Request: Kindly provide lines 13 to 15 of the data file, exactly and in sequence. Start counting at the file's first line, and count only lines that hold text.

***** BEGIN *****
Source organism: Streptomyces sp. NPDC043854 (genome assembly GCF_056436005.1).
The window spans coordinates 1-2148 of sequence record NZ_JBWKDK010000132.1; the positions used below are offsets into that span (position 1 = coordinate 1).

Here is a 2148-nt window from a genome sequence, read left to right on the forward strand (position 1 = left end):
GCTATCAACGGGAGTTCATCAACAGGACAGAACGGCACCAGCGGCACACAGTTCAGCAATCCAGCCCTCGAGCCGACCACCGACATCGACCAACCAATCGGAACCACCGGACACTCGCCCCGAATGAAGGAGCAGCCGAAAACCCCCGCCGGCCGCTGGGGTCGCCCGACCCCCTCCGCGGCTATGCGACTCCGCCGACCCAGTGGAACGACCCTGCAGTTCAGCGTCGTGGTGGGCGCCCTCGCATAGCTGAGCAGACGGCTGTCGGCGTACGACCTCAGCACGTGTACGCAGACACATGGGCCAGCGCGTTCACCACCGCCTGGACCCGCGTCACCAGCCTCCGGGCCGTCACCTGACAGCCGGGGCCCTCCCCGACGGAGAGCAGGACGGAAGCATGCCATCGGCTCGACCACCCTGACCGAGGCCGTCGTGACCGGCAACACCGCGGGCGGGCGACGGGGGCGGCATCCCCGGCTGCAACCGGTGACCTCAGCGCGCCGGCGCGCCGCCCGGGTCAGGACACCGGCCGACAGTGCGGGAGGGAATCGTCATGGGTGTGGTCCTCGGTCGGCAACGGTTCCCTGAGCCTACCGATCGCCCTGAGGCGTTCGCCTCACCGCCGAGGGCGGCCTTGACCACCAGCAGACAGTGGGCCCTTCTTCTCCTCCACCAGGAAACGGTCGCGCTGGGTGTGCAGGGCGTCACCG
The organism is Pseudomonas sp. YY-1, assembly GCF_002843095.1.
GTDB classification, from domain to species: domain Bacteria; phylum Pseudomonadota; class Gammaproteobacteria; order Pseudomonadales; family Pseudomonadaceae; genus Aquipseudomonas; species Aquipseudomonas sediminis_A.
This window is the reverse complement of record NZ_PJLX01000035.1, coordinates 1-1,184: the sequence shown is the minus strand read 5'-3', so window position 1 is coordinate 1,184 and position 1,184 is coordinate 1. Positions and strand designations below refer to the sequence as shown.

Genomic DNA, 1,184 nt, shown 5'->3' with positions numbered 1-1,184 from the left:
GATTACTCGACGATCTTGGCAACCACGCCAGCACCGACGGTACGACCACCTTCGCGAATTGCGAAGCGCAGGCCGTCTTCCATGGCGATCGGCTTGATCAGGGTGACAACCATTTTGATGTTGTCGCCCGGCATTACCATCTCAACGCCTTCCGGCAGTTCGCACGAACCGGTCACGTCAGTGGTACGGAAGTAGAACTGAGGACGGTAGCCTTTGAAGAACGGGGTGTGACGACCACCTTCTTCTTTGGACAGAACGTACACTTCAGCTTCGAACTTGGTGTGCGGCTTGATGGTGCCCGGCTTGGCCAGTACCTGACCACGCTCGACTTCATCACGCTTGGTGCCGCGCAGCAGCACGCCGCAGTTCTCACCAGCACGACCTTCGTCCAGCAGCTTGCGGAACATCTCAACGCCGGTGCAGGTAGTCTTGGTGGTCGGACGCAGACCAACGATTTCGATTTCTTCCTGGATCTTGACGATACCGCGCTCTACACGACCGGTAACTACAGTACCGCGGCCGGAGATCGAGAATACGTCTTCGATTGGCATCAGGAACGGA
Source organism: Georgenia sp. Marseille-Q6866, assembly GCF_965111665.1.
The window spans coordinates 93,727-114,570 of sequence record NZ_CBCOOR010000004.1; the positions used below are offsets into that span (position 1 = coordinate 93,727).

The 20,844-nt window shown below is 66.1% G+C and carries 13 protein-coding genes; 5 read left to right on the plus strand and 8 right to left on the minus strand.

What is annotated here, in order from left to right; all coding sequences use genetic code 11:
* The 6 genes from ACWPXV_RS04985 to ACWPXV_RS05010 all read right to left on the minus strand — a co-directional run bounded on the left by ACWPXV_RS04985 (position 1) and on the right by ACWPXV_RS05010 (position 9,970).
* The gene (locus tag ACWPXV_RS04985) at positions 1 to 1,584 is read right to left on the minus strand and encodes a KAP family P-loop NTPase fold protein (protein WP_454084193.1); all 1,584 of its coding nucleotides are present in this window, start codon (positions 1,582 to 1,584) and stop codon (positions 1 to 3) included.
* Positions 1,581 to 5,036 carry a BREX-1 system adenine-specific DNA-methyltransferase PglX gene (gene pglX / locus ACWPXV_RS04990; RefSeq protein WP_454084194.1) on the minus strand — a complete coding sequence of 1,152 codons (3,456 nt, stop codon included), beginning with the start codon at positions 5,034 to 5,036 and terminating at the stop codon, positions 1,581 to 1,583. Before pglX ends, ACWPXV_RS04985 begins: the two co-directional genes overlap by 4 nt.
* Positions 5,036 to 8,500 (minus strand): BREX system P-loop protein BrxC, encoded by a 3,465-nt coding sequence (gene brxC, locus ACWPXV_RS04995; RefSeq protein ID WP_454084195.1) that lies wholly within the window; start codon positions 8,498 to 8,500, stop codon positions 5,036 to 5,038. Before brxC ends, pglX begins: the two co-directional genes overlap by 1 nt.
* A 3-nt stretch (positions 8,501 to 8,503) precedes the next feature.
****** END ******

What is annotated here, in order from left to right; all coding sequences use genetic code 11:
* The 6 genes from ACWPXV_RS04985 to ACWPXV_RS05010 all read right to left on the minus strand — a co-directional run bounded on the left by ACWPXV_RS04985 (position 1) and on the right by ACWPXV_RS05010 (position 9,970).
* The gene (locus tag ACWPXV_RS04985) at positions 1 to 1,584 is read right to left on the minus strand and encodes a KAP family P-loop NTPase fold protein (protein WP_454084193.1); all 1,584 of its coding nucleotides are present in this window, start codon (positions 1,582 to 1,584) and stop codon (positions 1 to 3) included.